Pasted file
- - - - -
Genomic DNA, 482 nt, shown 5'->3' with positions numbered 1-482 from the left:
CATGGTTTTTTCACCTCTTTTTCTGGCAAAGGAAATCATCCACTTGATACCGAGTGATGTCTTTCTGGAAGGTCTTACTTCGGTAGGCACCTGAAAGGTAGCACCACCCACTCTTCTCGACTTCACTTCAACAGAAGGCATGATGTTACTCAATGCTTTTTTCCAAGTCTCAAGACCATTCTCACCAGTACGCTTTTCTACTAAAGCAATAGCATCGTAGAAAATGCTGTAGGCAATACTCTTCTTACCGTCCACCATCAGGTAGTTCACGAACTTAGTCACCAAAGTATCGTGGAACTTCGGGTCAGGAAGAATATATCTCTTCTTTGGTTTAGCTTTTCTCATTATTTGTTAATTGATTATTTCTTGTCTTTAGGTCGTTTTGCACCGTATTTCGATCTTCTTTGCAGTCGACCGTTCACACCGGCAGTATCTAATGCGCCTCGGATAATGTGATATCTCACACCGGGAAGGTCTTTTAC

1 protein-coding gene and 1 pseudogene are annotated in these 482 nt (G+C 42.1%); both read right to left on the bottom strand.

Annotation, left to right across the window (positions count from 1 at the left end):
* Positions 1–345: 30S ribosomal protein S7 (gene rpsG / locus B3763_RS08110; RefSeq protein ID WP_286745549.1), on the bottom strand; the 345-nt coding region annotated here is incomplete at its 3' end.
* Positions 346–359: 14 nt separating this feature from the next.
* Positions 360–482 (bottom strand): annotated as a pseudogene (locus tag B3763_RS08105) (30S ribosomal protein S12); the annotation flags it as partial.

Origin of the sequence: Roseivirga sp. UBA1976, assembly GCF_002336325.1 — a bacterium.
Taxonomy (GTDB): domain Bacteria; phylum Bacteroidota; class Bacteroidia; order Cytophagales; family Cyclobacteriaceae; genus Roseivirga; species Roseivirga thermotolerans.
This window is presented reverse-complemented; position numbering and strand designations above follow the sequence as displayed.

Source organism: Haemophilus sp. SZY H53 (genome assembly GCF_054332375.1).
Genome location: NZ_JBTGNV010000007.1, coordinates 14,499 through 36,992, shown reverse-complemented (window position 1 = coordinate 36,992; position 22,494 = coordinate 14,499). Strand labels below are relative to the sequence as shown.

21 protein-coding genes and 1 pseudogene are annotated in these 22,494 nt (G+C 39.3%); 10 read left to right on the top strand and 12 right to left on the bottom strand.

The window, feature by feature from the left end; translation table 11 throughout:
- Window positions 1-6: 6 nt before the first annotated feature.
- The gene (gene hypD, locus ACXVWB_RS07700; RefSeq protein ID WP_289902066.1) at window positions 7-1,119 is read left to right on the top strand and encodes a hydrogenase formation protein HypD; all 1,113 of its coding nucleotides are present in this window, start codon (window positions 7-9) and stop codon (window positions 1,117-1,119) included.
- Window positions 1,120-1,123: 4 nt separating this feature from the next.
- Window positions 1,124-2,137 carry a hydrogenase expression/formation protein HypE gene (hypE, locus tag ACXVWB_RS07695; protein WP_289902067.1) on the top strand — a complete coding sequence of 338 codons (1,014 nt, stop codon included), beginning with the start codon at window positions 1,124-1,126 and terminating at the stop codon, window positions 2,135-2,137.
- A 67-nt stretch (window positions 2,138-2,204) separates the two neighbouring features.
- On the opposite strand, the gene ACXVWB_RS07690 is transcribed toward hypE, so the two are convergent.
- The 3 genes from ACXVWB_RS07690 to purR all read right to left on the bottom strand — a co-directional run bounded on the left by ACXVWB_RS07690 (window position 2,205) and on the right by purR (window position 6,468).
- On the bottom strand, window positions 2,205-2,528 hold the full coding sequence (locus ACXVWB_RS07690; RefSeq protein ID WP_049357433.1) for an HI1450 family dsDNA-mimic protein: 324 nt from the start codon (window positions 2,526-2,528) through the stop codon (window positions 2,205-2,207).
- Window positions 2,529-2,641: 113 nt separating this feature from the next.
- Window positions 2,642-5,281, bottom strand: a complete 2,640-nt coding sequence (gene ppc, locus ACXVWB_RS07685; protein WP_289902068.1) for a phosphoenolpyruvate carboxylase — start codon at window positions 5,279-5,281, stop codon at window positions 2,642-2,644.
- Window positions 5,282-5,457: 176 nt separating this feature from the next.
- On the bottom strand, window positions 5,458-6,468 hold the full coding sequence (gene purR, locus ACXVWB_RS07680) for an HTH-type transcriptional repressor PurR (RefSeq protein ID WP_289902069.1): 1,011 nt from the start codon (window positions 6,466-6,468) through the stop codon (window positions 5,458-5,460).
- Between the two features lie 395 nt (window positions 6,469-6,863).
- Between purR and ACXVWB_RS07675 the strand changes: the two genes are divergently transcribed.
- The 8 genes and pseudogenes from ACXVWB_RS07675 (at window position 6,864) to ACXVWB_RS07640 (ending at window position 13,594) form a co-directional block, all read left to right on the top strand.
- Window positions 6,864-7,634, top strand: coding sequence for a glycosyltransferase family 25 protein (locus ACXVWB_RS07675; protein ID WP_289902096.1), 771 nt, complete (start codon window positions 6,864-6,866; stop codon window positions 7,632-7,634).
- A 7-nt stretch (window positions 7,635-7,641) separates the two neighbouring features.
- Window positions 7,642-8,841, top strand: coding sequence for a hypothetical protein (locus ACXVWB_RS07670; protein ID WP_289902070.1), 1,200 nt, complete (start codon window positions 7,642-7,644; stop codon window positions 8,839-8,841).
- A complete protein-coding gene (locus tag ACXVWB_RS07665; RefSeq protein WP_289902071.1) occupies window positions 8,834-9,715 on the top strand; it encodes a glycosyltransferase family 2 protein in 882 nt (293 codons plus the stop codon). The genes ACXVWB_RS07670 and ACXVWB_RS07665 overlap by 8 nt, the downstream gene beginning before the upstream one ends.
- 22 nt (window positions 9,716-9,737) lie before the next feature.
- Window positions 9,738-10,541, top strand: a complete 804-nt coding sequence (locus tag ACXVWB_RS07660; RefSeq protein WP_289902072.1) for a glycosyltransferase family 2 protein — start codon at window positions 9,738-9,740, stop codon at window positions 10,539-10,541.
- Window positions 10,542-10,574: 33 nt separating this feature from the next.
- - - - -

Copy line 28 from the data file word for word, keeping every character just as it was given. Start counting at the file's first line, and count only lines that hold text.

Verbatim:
- Between purR and ACXVWB_RS07675 the strand changes: the two genes are divergently transcribed.